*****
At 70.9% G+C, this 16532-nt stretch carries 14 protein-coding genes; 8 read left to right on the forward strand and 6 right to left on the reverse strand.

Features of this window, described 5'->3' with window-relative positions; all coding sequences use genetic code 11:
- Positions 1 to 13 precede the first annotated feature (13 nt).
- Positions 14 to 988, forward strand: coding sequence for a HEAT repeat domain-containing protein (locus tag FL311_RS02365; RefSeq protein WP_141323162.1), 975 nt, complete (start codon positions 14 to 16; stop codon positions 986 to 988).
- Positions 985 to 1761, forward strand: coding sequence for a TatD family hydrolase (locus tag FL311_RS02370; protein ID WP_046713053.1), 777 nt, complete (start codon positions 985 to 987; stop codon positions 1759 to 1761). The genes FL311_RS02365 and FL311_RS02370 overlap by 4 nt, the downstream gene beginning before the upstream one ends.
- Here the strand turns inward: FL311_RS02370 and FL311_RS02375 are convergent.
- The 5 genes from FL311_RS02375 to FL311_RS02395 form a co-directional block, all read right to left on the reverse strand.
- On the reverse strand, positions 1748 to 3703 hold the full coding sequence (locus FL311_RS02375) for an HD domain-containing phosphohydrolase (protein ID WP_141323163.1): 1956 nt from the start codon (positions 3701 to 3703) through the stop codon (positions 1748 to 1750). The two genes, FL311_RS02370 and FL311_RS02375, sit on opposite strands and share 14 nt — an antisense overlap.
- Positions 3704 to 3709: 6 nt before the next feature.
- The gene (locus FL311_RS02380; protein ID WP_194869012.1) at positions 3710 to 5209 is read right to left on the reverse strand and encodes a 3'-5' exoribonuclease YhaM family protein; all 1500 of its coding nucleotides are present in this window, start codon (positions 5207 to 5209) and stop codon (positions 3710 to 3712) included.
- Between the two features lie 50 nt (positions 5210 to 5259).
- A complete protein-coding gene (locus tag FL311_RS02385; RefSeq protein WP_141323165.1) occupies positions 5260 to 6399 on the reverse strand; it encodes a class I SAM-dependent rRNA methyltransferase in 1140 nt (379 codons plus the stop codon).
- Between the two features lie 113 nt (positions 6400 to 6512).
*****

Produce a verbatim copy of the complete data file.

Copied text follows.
At 70.9% G+C, this 16532-nt stretch carries 14 protein-coding genes; 8 read left to right on the forward strand and 6 right to left on the reverse strand.

Features of this window, described 5'->3' with window-relative positions; all coding sequences use genetic code 11:
- Positions 1 to 13 precede the first annotated feature (13 nt).
- Positions 14 to 988, forward strand: coding sequence for a HEAT repeat domain-containing protein (locus tag FL311_RS02365; RefSeq protein WP_141323162.1), 975 nt, complete (start codon positions 14 to 16; stop codon positions 986 to 988).
- Positions 985 to 1761, forward strand: coding sequence for a TatD family hydrolase (locus tag FL311_RS02370; protein ID WP_046713053.1), 777 nt, complete (start codon positions 985 to 987; stop codon positions 1759 to 1761). The genes FL311_RS02365 and FL311_RS02370 overlap by 4 nt, the downstream gene beginning before the upstream one ends.
- Here the strand turns inward: FL311_RS02370 and FL311_RS02375 are convergent.
- The 5 genes from FL311_RS02375 to FL311_RS02395 form a co-directional block, all read right to left on the reverse strand.
- On the reverse strand, positions 1748 to 3703 hold the full coding sequence (locus FL311_RS02375) for an HD domain-containing phosphohydrolase (protein ID WP_141323163.1): 1956 nt from the start codon (positions 3701 to 3703) through the stop codon (positions 1748 to 1750). The two genes, FL311_RS02370 and FL311_RS02375, sit on opposite strands and share 14 nt — an antisense overlap.
- Positions 3704 to 3709: 6 nt before the next feature.
- The gene (locus FL311_RS02380; protein ID WP_194869012.1) at positions 3710 to 5209 is read right to left on the reverse strand and encodes a 3'-5' exoribonuclease YhaM family protein; all 1500 of its coding nucleotides are present in this window, start codon (positions 5207 to 5209) and stop codon (positions 3710 to 3712) included.
- Between the two features lie 50 nt (positions 5210 to 5259).
- A complete protein-coding gene (locus tag FL311_RS02385; RefSeq protein WP_141323165.1) occupies positions 5260 to 6399 on the reverse strand; it encodes a class I SAM-dependent rRNA methyltransferase in 1140 nt (379 codons plus the stop codon).
- Between the two features lie 113 nt (positions 6400 to 6512).